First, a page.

Dismiss Notice
Join Physics Forums Today!
The friendliest, high quality science and math community on the planet! Everyone who loves science is here!

Homework Help: Dimensional analysis and frequency

  1. Aug 29, 2004 #1
    dimensional analysis (Please help as soon as possible!)

    The Space Shutte astronauts use a massing chair to measure their mass. The chair is attached to a spring and is free to oscillate back and forth. The frequency of the oscillation is measured and that is used to calculate the total mass m attached to the spring. If the spring constant k is measured in kg/s^2 and the chairs frequency f is .50s^-1 for a 62-kg astronaut, what is the chair's frequency for a 75-kg astronaut? The chair itself has a mass of 10.0 kg. [Hint: use dimensional analysis to find out how f depends on m and k.]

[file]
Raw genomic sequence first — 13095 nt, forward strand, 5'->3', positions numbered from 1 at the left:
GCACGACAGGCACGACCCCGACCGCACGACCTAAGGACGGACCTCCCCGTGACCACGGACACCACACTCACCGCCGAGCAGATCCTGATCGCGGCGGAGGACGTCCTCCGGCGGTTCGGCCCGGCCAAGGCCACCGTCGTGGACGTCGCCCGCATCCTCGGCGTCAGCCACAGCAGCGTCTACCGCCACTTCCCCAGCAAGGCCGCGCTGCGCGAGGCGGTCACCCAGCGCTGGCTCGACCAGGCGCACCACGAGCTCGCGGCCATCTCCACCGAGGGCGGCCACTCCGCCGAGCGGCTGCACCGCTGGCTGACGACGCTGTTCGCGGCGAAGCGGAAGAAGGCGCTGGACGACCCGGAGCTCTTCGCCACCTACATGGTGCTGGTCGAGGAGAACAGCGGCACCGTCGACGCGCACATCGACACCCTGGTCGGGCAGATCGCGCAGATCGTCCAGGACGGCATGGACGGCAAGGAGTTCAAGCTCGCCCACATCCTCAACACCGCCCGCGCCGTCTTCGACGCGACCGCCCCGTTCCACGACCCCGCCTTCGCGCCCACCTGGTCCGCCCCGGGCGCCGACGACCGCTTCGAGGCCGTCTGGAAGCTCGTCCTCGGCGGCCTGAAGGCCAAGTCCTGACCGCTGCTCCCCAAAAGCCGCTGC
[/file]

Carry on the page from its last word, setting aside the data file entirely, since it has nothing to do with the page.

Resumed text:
Could you please explain how to work this problem step by step, because i have no clue how to even begin, thank you.
    Last edited: Aug 29, 2004
  2. jcsd
  3. Aug 29, 2004 #2


    User Avatar
    Staff Emeritus
    Science Advisor
    Gold Member

    We know that k is measured in kg/s^2, m is measured in kg, and f is measured in 1/s. I would write this as


    (M=mass, T=time)

    We want to find how f depends on k and m. We do this by solving the equation


    for a and b. Using what we know about the units, this equation takes the form


    The solution is obviously


    so we know that


    where A is a dimensionless constant.

    We can solve this equation for A^2k:


    Now you can calculate A^2k using the numbers f=0.5 and m=72. Then insert the result along with m=85 into the formula for f above.

    As you see, you don't need to know A and k separately. It's enough to know A^2k. If you would like to know what A is I can tell you that it's 1/(2pi), but you can't get that from dimensional analysis. You would have to solve the equation of motion (Newton's second law) to get that.
  4. Aug 29, 2004 #3
    Thanks for the help.
Share this great discussion with others via Reddit, Google+, Twitter, or Facebook